Are Senior Drivers an Accident Waiting to Happen?
Posted on Jan 11, 2014
The data from a recent study on senior driving safety has been released, and the results may surprise you.
The study was performed by the Canadian Driving Research Initiative for Vehicular Safety in the Elderly, and involved seven cities across Canada, including Victoria, B.C. For five years, researchers followed over 900 participants between the ages of 70 and 94.
Local Police Weigh In
"When we see incidents involving seniors, they are typically not on roadways," said Sgt. Steve Eassie of Saanich police. "Senior drivers aren't as likely to come to our attention as often because they don't drive aggressively or engage in distracted driving—like talking on cellphones."
The topic of distraction points to another fact—seniors aged 75 and over and new drivers have very similar crash rates. While the newest generation of drivers is prone to dangerous speeds and distraction, the older generation is prone to low-speed crashes that occur on side roads and parking lots, such as the recent accident in Saanich where an elderly woman drove her car into a grocery store.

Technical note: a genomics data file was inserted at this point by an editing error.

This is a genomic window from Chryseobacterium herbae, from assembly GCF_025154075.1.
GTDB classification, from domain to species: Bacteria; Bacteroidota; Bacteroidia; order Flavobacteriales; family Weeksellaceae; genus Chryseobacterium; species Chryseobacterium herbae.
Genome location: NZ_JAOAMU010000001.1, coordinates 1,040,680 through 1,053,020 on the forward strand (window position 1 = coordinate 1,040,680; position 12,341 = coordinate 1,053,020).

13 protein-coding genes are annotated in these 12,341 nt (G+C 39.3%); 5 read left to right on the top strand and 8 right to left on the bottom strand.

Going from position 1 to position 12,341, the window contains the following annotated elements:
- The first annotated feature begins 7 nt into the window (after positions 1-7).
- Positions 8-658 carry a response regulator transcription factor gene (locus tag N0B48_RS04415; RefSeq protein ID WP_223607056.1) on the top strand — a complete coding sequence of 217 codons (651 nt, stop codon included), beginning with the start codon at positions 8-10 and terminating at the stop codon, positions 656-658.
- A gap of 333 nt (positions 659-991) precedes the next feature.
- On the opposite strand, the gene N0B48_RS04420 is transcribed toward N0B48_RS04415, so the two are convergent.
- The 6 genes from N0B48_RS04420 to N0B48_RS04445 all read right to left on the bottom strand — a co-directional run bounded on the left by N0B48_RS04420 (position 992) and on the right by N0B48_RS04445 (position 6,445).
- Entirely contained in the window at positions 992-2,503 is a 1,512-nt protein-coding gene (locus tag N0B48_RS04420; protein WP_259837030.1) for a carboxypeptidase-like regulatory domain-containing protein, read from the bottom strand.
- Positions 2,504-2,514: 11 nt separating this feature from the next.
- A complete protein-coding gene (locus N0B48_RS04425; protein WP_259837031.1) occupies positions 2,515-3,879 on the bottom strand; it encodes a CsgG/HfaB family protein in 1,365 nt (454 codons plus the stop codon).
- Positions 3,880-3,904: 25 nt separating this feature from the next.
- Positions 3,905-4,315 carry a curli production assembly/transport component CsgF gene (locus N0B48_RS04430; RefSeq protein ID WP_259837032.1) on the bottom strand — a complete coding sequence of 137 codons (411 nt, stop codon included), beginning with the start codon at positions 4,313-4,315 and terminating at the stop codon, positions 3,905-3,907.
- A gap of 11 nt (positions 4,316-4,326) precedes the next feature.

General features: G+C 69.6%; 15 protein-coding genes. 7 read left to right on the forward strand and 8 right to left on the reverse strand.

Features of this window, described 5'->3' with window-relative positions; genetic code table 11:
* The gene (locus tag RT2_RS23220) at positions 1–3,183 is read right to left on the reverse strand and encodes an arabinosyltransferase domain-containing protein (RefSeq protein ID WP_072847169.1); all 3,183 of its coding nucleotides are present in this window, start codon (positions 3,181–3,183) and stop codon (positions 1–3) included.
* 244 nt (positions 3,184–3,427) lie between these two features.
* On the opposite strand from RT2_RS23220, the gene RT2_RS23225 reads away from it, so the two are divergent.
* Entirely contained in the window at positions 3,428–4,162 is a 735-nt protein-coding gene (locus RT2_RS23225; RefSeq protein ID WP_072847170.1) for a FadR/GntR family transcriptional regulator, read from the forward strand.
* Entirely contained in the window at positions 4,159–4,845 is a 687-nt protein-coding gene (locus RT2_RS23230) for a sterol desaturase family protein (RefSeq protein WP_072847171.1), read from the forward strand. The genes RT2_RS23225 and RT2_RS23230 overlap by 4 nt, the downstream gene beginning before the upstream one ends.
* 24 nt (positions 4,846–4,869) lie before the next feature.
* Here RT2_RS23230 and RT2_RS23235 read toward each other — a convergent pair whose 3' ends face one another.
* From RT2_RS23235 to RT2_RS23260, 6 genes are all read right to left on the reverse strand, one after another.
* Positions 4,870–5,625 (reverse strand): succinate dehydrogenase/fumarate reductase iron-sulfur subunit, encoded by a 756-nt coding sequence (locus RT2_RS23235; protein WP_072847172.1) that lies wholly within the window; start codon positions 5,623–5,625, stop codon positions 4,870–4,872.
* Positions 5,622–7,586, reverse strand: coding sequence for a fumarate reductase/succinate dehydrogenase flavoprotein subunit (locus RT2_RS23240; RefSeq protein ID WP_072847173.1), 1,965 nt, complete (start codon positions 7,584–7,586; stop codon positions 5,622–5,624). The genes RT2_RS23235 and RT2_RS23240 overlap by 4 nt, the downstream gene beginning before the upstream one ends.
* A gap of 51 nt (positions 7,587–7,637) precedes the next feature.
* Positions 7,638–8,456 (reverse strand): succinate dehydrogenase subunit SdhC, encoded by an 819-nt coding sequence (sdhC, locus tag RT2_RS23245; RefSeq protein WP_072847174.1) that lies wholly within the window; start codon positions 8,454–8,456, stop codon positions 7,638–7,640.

However, unlike their younger counterparts, the study found that seniors were likely to self-regulate their driving. Forty percent of drivers over the age of 70 choose not to drive when the weather is bad, it is dark out, or they need to travel a new route. They are also more likely to stay near home and maintain the recommended speed.
In addition, the study found that the majority of elderly drivers reduced their driving time when they knew that their reaction time, vision and strength were deteriorating.
Your takeaway? While senior drivers do have slightly elevated crash rates, they generally are not a serious threat to your safety as a motorist in B.C.
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